Pembroke Welsh Corgi breeders should also have the following health tests done:

DNA Tests covering 7 main categories:

  • Musculoskeletal and Dental
  • Haemolymphatic
  • Skin and Immune
  • Urogenital
  • Metabolic and Endocrine
  • Ophthalmological
  • Neurological

Other tests and Xrays: Hip and Elbow Evaluation, Patella Check, General Health Check, including Heart, Vaccines, Fleas, and Worms.

What are the common health problems of Pembroke Welsh Corgis?

All dogs have the potential to develop genetic health problems, just as all people have the potential to inherit a particular disease. The Pembroke Welsh Corgi breed is predisposed to several health conditions, some of which can be identified through DNA tests. However, even healthy Pembroke Welsh Corgis should have regular veterinarian checkups. Owners should ensure the following list of health conditions are monitored throughout the dog’s life.

  • Chondrodysplasia is a type of dwarfism in Pembroke Welsh Corgis. It causes their limbs to harden at the tips and stop growing early. The short-legged silhouette was perfect for herding cattle, so breeding for the characteristic passed on the trait to the modern-day Corgi.
  • Hip dysplasia is a deformation that occurs and develops as Pembroke Welsh Corgi puppies grow. It is caused by loose joints that prevent the ball part of one bone from sliding smoothly in the socket of the other joint bone. Instead, it grinds and rubs in the joint, causing painful wear and tear damage as the Pembroke Welsh Corgi ages.
  • Elbow dysplasia happens when the growth of the elbow is disturbed. A condition called elbow dysplasia may ensue. While this condition is generally inherited, other factors, such as nutrition and exercise, also play a role in its development. Most dogs will display symptoms before the age of one – though some may not show any signs until several years old.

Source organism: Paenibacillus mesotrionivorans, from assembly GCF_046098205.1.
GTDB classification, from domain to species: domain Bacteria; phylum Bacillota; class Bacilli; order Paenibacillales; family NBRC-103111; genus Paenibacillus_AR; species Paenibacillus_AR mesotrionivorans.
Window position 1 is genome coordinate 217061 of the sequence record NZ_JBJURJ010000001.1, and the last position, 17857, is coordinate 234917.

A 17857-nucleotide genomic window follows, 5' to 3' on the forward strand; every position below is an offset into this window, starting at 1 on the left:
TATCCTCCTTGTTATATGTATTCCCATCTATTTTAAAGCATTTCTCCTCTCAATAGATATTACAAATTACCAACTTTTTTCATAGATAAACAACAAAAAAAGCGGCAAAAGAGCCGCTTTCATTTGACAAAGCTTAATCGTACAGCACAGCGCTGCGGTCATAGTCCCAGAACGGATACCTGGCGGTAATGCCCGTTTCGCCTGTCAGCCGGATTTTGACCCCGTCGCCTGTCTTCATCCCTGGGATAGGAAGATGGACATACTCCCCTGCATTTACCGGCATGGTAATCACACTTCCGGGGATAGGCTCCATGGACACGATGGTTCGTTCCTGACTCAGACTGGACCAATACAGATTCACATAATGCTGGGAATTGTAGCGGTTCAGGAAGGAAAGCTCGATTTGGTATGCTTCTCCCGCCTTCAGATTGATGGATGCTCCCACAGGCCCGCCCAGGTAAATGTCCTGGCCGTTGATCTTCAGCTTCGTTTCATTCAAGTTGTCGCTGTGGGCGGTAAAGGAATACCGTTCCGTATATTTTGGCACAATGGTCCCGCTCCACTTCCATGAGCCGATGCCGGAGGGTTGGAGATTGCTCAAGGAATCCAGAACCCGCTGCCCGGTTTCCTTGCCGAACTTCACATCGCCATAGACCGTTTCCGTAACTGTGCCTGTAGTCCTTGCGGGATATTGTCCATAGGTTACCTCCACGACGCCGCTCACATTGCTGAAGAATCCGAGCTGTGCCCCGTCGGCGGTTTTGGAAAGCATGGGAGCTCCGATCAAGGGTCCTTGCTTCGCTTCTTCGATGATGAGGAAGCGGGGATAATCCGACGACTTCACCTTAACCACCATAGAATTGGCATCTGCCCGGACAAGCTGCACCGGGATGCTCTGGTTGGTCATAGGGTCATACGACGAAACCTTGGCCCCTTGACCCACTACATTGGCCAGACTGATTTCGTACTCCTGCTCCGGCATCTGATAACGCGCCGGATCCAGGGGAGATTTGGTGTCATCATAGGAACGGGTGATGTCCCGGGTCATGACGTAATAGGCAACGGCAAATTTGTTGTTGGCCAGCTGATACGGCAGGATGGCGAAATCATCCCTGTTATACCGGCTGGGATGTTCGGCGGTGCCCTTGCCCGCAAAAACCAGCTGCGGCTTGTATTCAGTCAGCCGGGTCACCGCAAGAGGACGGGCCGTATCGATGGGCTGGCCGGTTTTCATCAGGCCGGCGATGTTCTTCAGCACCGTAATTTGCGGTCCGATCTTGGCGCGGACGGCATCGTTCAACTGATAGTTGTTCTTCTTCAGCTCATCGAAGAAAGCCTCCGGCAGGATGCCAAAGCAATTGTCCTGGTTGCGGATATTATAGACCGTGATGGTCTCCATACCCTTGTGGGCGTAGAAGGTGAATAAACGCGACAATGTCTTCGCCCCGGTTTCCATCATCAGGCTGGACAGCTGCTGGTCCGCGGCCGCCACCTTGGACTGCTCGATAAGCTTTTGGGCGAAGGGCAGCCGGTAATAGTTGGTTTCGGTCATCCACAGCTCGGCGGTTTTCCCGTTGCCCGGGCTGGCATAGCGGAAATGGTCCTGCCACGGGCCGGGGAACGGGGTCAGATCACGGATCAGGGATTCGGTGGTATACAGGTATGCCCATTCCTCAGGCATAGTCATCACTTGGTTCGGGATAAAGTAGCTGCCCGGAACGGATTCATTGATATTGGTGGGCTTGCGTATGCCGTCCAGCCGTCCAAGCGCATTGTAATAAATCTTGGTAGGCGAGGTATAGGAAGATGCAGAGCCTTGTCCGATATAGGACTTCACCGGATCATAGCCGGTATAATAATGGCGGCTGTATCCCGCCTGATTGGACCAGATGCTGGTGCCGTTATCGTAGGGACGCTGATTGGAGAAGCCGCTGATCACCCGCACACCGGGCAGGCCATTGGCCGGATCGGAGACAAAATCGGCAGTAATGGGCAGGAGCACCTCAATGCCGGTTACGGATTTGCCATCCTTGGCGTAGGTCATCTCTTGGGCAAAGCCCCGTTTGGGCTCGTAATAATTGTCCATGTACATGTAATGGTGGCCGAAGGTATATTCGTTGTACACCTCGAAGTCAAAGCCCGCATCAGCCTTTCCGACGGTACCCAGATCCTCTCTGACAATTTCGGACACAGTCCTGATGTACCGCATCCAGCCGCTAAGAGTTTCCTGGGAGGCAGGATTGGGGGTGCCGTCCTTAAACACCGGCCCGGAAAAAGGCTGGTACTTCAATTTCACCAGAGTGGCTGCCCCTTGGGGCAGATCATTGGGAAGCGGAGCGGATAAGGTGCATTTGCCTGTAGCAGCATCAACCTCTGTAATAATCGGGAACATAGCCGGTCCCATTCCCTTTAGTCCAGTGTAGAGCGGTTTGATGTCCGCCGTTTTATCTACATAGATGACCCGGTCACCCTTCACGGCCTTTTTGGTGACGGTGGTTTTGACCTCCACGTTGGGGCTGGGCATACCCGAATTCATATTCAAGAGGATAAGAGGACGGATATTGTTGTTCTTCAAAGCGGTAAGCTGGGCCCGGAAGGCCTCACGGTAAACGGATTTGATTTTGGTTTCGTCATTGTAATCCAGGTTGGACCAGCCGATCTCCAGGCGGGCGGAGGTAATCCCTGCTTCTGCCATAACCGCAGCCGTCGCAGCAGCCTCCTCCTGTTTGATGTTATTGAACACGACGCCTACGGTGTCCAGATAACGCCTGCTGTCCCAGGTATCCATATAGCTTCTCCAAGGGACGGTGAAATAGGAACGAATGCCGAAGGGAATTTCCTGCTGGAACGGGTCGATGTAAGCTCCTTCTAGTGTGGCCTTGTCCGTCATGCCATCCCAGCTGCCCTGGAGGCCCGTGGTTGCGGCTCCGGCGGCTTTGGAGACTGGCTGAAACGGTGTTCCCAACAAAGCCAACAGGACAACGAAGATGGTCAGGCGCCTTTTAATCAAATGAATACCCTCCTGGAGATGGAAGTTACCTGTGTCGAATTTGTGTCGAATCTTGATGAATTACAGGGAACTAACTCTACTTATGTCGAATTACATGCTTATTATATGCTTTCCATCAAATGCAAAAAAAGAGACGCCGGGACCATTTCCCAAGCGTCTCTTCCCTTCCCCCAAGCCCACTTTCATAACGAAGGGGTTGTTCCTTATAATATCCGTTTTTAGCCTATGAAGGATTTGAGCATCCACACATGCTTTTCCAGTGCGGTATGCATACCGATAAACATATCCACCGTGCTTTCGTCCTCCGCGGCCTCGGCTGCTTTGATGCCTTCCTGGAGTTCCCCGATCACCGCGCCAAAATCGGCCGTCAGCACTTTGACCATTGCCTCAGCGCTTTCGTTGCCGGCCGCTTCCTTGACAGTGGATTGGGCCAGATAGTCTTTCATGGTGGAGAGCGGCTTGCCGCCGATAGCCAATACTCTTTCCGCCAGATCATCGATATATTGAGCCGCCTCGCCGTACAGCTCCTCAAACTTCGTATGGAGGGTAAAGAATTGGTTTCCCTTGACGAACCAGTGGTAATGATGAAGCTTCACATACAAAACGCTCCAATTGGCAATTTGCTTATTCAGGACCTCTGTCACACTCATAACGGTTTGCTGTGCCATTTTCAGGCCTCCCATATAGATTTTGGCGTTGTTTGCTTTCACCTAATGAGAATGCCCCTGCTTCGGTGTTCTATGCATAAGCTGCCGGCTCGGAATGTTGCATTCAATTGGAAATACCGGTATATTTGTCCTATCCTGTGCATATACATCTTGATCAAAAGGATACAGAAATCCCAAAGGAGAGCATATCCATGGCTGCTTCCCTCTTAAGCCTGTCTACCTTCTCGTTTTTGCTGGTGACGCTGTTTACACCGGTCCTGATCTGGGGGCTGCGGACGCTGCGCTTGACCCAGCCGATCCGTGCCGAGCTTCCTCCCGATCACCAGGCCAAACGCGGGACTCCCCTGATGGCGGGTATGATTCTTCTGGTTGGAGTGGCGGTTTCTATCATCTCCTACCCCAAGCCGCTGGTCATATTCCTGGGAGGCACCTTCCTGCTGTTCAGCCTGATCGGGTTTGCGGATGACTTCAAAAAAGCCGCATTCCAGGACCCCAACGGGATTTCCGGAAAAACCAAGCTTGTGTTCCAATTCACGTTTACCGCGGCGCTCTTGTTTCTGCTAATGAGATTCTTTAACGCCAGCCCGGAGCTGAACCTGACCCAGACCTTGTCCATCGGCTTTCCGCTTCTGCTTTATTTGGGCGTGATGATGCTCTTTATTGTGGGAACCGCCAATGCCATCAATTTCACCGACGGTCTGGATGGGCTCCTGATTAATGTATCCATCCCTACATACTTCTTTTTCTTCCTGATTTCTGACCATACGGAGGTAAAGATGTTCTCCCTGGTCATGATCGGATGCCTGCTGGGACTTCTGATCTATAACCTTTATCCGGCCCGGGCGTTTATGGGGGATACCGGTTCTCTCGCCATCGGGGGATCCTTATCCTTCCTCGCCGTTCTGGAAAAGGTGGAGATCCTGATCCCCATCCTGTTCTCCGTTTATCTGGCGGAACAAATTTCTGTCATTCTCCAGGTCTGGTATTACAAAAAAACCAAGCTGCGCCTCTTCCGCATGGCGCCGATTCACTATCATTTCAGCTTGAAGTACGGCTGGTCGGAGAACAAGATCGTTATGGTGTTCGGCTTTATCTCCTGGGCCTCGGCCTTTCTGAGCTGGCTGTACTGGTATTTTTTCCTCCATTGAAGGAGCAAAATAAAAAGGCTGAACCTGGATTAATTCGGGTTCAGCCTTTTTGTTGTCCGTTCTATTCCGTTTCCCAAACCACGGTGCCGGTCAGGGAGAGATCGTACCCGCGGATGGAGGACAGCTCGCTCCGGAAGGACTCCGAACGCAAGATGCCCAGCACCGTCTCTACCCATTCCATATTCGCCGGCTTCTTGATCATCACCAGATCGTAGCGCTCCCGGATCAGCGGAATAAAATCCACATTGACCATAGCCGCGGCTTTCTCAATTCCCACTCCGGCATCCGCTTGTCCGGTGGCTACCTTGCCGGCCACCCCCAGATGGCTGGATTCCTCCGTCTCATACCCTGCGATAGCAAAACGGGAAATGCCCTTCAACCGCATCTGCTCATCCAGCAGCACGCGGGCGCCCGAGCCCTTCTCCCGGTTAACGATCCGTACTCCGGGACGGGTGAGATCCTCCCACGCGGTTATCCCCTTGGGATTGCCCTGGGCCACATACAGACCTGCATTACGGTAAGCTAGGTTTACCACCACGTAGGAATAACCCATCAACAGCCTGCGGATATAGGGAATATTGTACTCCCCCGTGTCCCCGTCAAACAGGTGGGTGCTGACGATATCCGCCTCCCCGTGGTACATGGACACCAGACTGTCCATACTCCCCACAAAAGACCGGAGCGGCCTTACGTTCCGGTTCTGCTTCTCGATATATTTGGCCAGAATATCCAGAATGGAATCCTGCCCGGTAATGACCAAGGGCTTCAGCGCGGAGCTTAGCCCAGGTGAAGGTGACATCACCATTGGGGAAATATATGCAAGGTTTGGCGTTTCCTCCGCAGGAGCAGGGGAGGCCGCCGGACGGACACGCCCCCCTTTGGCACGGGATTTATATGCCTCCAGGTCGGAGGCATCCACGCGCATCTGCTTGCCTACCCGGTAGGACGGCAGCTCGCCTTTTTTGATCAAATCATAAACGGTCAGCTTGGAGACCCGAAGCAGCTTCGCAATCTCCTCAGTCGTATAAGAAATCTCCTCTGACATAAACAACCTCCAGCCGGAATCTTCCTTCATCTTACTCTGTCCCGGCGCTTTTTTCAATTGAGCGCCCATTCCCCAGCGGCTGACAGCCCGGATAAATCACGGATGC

• Von Willebrand’s Disease is a platelet disorder affecting blood clotting in Corgis and other breeds.
  • Progressive Retinal Atrophy (PRA) is a progressive degenerative disease affecting the retina, leading to blindness.
  • Gastric Dilatation Volvulus (GDV) or Gastric Torsion – often known as ‘bloat’, is a life-threatening disorder that happens when a dog’s stomach fills with gas and becomes twisted.  To protect your pup from GDV, feed your dog smaller meals throughout the day and wait an hour before and after mealtimes before exercising.
  • Epilepsy Seizures – are a disorder that causes seizures in the dog. Epilepsy can be treated with medication, but it cannot be cured. A dog can live a full and healthy life properly managing this hereditary disorder.
  • Hypothyroidism Insufficient production of thyroid hormone, causing hair loss, dry skin and coat, and susceptibility to other skin diseases in Pembroke Welsh Corgis.
  • Cryptorchidism is the medical term that refers to the failure of one or both testicles (testes) to descend into the scrotum. The testes develop near the kidneys within the abdomen and normally descend into the scrotum by two months of age. In certain dogs, it may occur later, but rarely after six months of age.
  • Degenerative myelopathy is a  progressive paralysis primarily in Corgi dogs where the spinal cord degenerates and causes rear limb weakness. This is a type of progressive paralysis that cannot be cured, and the form that affects the Pembroke typically progresses very rapidly. Fortunately, a DNA test for DM is available.
  • Intervertebral disk disease is common in dog breeds like Corgis with long backs. Intervertebral Disc Disease is a gradual, age-related, degenerative process that affects the spinal cord of the dog over a period of time. IVDD occurs when the shock-absorbing discs between your dog’s vertebrae gradually begin to harden until they are no longer able to cushion the vertebrae normally.

You can minimize the chances of serious health concerns in a Pembroke Welsh Corgi by purchasing a PWC from a reputable breeder who engages in responsible breeding practices and screening for common diseases and conditions.

Are Pembroke Welsh Corgis Hypoallergenic?